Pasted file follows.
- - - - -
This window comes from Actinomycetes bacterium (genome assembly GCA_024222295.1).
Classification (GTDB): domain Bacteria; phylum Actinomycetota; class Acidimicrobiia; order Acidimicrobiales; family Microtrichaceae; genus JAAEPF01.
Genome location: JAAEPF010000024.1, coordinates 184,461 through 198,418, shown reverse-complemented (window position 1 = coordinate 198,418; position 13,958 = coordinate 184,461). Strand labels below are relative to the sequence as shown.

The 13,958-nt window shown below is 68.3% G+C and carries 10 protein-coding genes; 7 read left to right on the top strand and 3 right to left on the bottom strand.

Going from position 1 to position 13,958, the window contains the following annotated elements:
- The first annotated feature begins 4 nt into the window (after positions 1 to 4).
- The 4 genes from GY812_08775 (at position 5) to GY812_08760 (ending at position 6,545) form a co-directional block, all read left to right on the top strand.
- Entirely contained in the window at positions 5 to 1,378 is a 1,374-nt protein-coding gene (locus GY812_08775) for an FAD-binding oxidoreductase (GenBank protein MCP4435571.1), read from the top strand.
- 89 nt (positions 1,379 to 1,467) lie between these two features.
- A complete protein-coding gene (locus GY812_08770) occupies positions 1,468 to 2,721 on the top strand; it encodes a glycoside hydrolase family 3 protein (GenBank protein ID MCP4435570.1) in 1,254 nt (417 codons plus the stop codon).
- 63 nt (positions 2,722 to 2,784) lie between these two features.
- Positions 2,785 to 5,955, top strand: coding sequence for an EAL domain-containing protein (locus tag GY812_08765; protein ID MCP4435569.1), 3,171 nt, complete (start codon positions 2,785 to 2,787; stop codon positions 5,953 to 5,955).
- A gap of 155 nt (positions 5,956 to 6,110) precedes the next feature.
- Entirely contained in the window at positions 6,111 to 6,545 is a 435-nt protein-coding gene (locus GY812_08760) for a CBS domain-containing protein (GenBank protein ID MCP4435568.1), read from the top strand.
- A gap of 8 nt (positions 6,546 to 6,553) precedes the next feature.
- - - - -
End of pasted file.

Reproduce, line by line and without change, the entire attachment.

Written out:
This window comes from Actinomycetes bacterium (genome assembly GCA_024222295.1).
Classification (GTDB): domain Bacteria; phylum Actinomycetota; class Acidimicrobiia; order Acidimicrobiales; family Microtrichaceae; genus JAAEPF01.
Genome location: JAAEPF010000024.1, coordinates 184,461 through 198,418, shown reverse-complemented (window position 1 = coordinate 198,418; position 13,958 = coordinate 184,461). Strand labels below are relative to the sequence as shown.

The 13,958-nt window shown below is 68.3% G+C and carries 10 protein-coding genes; 7 read left to right on the top strand and 3 right to left on the bottom strand.

Going from position 1 to position 13,958, the window contains the following annotated elements:
- The first annotated feature begins 4 nt into the window (after positions 1 to 4).
- The 4 genes from GY812_08775 (at position 5) to GY812_08760 (ending at position 6,545) form a co-directional block, all read left to right on the top strand.
- Entirely contained in the window at positions 5 to 1,378 is a 1,374-nt protein-coding gene (locus GY812_08775) for an FAD-binding oxidoreductase (GenBank protein MCP4435571.1), read from the top strand.
- 89 nt (positions 1,379 to 1,467) lie between these two features.
- A complete protein-coding gene (locus GY812_08770) occupies positions 1,468 to 2,721 on the top strand; it encodes a glycoside hydrolase family 3 protein (GenBank protein ID MCP4435570.1) in 1,254 nt (417 codons plus the stop codon).
- 63 nt (positions 2,722 to 2,784) lie between these two features.
- Positions 2,785 to 5,955, top strand: coding sequence for an EAL domain-containing protein (locus tag GY812_08765; protein ID MCP4435569.1), 3,171 nt, complete (start codon positions 2,785 to 2,787; stop codon positions 5,953 to 5,955).
- A gap of 155 nt (positions 5,956 to 6,110) precedes the next feature.
- Entirely contained in the window at positions 6,111 to 6,545 is a 435-nt protein-coding gene (locus GY812_08760) for a CBS domain-containing protein (GenBank protein ID MCP4435568.1), read from the top strand.
- A gap of 8 nt (positions 6,546 to 6,553) precedes the next feature.